However, in the already existing exploitation of artists, what Radio A is doing, is utilizing that as a platform to make money for themselves!

While Radio A is not paying artists, via licensing is highly unethical, this goes well beyond that.

Stage two, the crux of all of this, is that Radio A is a sponsored radio station, taking in revenue via sponsorship.

Again, not only do they feel that you, the songwriter, has no value whatsoever and compensation for you is out of the question, but they are using your creativity, hard work, time, and money, to make money for themselves! Again, their view is, you as a songwriter, are there for the only reason, and that reason is for them to take advantage of you.

A) Radio A is not compensating the writers on their station, required under law.

B) Radio A is profiting, via sponsorship, from the use of artists uncompensated works they play on their station.

So, not only are they not paying the artists, but they are also profiting from said artist's works via sponsorship, and are actively soliciting for more. They do not share said income with the artists they are taking advantage of.

If not paying artists for the use of their material via licensing is unethical, how does this translate to utilizing said material for Radio A's own personal profits, with no compensation for said artists?

The word “unethical” is a gross understatement in this case. This is deplorable. Not to mention, highly illegal.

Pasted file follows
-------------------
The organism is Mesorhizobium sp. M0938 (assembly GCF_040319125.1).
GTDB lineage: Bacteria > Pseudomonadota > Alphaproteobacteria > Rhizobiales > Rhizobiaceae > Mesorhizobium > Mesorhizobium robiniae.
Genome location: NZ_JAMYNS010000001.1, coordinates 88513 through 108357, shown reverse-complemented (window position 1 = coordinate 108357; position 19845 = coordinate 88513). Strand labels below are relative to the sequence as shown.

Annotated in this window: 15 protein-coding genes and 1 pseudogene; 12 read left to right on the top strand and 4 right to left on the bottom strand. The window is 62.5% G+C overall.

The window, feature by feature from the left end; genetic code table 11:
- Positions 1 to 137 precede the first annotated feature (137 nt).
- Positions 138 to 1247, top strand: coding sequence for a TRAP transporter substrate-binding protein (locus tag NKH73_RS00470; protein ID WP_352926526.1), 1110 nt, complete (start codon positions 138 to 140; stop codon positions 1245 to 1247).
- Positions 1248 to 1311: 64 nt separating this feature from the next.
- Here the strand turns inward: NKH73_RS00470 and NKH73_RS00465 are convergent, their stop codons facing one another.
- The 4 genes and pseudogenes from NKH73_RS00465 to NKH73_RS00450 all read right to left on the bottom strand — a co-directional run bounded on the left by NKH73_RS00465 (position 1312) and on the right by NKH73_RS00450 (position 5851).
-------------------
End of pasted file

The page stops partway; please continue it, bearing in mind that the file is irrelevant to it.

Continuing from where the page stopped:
Meanwhile, Tiki Radio, Beach Radio, and Radio Trop R are paying their licensing fees and hence, the artists.

While they are playing by the rules, Radio A is not. What Radio A is doing, is running the artists over with a bulldozer for their own gain.

According to their website, Radio A is selling their lowest commercial spots at $240 a month, requiring a 13-week contract to do so. If we call thirteen weeks a three-month contract that equates to $720.00. There is a total of nine options available for both commercial spots and exclusive show sponsorship. The highest is the weekly 40 show costs $1,200 per month to advertise on, yet again requiring a thirteen-week contract, making a three-month sponsorship approximately $3,600.00.

None of the money generated by Radio A from these sponsorship programs is going to any songwriters, whose time, investment, hard work, and financial investments are 100% what Radio A revolves around and is leeching off of. Sponsorship money goes on a one-way trip from the sponsor to the unlicensed Radio A's cash register.

From an artist standpoint, how do you see it? Stations like Tiki Radio and Radio Trop R pay you for the use of your work. Radio A is stealing from you and treating you like sludge. Why should anyone's music be exploited? That's exactly what Radio A is doing. They are taking artists music and making money for themselves off of it. They are not licensed and therefore, no artists can receive compensation through their performing rights organizations. There's no one hand washing the other here. Radio A isn't going to pay anyone but themselves. They make money off of your work which goes only into their own pockets. These are con-man charlatan ethics.